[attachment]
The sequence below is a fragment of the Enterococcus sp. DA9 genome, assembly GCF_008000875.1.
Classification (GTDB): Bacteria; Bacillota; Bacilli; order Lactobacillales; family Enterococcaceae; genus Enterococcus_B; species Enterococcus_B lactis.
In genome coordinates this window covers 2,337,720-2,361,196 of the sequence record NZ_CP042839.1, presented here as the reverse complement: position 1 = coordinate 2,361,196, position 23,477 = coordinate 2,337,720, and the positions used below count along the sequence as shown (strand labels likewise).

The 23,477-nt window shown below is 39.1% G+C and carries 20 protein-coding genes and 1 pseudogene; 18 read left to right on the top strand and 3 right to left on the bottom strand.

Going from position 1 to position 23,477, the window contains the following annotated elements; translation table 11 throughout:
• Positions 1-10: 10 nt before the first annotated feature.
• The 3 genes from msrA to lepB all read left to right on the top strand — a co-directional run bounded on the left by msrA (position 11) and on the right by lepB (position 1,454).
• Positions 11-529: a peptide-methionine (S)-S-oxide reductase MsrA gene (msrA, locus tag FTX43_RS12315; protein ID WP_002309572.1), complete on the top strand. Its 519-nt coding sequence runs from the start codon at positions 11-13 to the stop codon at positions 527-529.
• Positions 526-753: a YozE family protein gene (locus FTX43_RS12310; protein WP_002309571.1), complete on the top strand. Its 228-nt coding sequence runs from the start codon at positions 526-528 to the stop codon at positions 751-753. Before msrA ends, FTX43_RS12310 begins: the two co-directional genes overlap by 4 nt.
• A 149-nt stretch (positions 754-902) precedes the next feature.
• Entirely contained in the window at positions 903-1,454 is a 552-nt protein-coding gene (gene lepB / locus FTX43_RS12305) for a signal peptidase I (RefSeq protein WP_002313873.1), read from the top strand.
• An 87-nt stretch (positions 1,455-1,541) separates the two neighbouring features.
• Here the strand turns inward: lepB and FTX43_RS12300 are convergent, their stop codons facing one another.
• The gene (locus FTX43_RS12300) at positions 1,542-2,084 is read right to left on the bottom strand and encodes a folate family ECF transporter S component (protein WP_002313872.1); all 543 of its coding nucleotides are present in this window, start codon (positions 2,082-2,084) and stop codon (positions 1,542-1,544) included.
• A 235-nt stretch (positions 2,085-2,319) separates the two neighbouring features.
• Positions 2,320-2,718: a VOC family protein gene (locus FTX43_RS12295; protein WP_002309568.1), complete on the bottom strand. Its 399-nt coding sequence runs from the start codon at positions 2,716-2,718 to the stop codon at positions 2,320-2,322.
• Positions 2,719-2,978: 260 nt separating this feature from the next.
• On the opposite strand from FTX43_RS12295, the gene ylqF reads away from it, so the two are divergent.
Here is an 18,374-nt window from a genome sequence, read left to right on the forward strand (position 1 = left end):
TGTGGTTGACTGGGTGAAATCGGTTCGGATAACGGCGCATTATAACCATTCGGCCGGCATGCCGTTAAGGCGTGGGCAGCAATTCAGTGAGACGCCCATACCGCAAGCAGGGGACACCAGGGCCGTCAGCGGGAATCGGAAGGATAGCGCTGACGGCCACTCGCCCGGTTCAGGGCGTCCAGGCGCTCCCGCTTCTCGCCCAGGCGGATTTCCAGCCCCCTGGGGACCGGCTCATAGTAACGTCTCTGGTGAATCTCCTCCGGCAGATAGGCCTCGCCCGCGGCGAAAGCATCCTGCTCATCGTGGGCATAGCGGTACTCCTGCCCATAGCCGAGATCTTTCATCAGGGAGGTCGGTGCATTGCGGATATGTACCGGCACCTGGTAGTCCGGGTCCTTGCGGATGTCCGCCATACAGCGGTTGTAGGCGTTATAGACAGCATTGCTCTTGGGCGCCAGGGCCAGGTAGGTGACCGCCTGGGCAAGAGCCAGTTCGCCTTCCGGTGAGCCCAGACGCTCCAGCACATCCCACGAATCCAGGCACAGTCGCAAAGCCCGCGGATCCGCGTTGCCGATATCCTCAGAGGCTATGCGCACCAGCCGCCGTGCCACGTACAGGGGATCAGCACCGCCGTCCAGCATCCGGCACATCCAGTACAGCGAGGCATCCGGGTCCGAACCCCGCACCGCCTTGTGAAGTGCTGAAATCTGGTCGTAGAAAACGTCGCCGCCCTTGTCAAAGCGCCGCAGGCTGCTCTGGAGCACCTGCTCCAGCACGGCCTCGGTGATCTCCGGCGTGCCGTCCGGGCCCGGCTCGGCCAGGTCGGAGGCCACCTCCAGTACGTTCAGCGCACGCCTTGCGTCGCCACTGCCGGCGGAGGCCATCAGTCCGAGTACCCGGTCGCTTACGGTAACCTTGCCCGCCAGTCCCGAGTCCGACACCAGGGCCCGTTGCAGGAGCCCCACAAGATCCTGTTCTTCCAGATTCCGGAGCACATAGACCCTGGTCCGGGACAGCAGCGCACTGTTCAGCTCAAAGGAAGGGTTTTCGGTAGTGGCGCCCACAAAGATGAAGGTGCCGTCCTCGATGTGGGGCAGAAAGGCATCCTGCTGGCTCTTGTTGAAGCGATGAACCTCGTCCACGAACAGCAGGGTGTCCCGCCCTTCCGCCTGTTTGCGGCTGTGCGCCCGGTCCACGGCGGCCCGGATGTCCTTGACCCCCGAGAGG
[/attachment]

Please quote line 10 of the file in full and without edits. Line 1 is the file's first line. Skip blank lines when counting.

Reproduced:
• A 149-nt stretch (positions 754-902) precedes the next feature.